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Chain of Custody: Evidence Essay

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Updated: May 14th, 2022

Introduction

Evidence from a crime scene needs to be presented before the court of law, without any alterations, and questioned to determine various facts of a given case. However, there have been instances where the evidence of a given case has been manipulated for various reasons before being presented in the courtroom. Thus, following the concept of chain of custody, it is essential for investigators to chronologically document the evidence that is present to determine how it was collected, the people who were in charge of its custody, its analysis, and the means through which it has been transferred to the court. With such a system in place, it will be difficult for anyone to manipulate or misrepresent any evidence in a criminal case. Therefore, the prosecution can confidently use this information to accuse or acquit an individual. Consequently, it will be difficult for an accused individual to deny that he/she had the substances that have been presented before the court of law as evidence after proper documentation and storage in police custody before being presented in court.

Locard’s Principle of Exchange

The application of forensic science in criminal investigations was introduced by different people who came up with techniques and procedures that made it possible to use physical evidence to solve a crime (Petersen 4). After the success of this concept, another group of individuals saw that it was necessary to arrange these principles and techniques into a single discipline; forensic science. Dr. Edmond Locard was one of the pioneers in forensic science. Through his work, he managed to contribute to forensic science by coming up with several principles and techniques. The principle of exchange is a prime example. According to this principle, a perpetrator will introduce a new element into the crime scene and at the same time, he/she will leave with some elements that were originally part of the crime scene (Petersen 5). In this regard, Locard believed that an individual could be linked to the crime scene by the dust particles and items of evidence that he/she might have carried from the scene of the crime. Therefore, this concept ties individuals with the physical evidence that they might possess, the victims of the crime, or specific actions that are associated with the crime (Petersen 5).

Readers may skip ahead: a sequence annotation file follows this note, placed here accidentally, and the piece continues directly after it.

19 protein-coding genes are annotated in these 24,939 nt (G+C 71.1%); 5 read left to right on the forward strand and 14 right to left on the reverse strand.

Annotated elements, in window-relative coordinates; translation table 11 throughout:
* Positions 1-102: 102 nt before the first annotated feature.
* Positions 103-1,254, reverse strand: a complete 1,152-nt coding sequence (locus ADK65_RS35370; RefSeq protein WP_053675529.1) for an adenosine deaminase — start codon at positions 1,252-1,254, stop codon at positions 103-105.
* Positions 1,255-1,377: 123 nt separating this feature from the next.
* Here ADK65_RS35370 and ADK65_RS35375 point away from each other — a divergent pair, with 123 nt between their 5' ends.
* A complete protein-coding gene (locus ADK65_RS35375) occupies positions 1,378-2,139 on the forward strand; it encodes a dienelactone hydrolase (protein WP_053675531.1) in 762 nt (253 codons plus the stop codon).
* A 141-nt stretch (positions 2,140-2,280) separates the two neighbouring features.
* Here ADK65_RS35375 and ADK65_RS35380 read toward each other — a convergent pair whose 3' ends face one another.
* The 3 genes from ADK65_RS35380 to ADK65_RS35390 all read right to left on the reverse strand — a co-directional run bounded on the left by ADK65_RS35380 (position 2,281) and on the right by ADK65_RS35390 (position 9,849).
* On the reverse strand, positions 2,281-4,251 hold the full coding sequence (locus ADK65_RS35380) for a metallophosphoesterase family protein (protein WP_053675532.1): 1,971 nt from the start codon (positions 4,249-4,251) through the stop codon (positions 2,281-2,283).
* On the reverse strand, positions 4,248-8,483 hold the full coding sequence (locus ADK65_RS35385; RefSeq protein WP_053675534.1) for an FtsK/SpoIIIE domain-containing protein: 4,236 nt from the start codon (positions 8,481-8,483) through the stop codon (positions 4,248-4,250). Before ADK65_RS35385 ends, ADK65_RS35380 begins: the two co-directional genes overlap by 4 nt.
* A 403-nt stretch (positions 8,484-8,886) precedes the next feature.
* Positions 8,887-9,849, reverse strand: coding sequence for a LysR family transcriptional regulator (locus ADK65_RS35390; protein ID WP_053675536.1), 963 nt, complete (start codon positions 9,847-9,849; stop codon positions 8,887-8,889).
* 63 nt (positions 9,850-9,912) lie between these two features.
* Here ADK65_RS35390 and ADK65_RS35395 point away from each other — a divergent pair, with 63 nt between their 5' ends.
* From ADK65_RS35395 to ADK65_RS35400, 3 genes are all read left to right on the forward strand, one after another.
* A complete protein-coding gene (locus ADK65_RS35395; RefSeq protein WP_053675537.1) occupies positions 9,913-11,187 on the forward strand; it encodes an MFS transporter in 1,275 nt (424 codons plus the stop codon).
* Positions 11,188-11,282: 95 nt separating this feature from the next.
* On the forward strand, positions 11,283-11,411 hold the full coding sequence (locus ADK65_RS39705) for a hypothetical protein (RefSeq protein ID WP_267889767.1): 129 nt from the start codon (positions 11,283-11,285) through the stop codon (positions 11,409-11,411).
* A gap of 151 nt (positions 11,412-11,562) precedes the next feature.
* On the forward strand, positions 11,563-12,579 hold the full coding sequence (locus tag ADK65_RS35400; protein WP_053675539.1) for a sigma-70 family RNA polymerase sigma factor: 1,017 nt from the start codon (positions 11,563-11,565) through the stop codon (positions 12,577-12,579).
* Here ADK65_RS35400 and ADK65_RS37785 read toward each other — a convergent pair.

Individual Identification

Forensic identification can be used to identify individuals and place them at a crime scene. Investigators and forensic scientists use various techniques to identify individuals at a crime scene. Frictional ridge analysis especially with the use of fingerprints has been used to positively identify individuals and place them in a crime scene. This technique was developed during the 19th century when government agencies adopted the use of fingerprints as a means of personal identification. Sir William Herschel, a British administrator in India, made it mandatory for his employees to sign official documents using their signatures and their fingerprints (National Research Council 145). However, it was not until1891 that fingerprints were used to fight crime. A year later, Juan Vucetich solved a homicide using the fingerprint technique. In this case, a woman had killed her two children and later killed herself in an attempt to shift the blame to someone else (National Research Council 145). Since then, the use of fingerprints has been common in criminal investigations.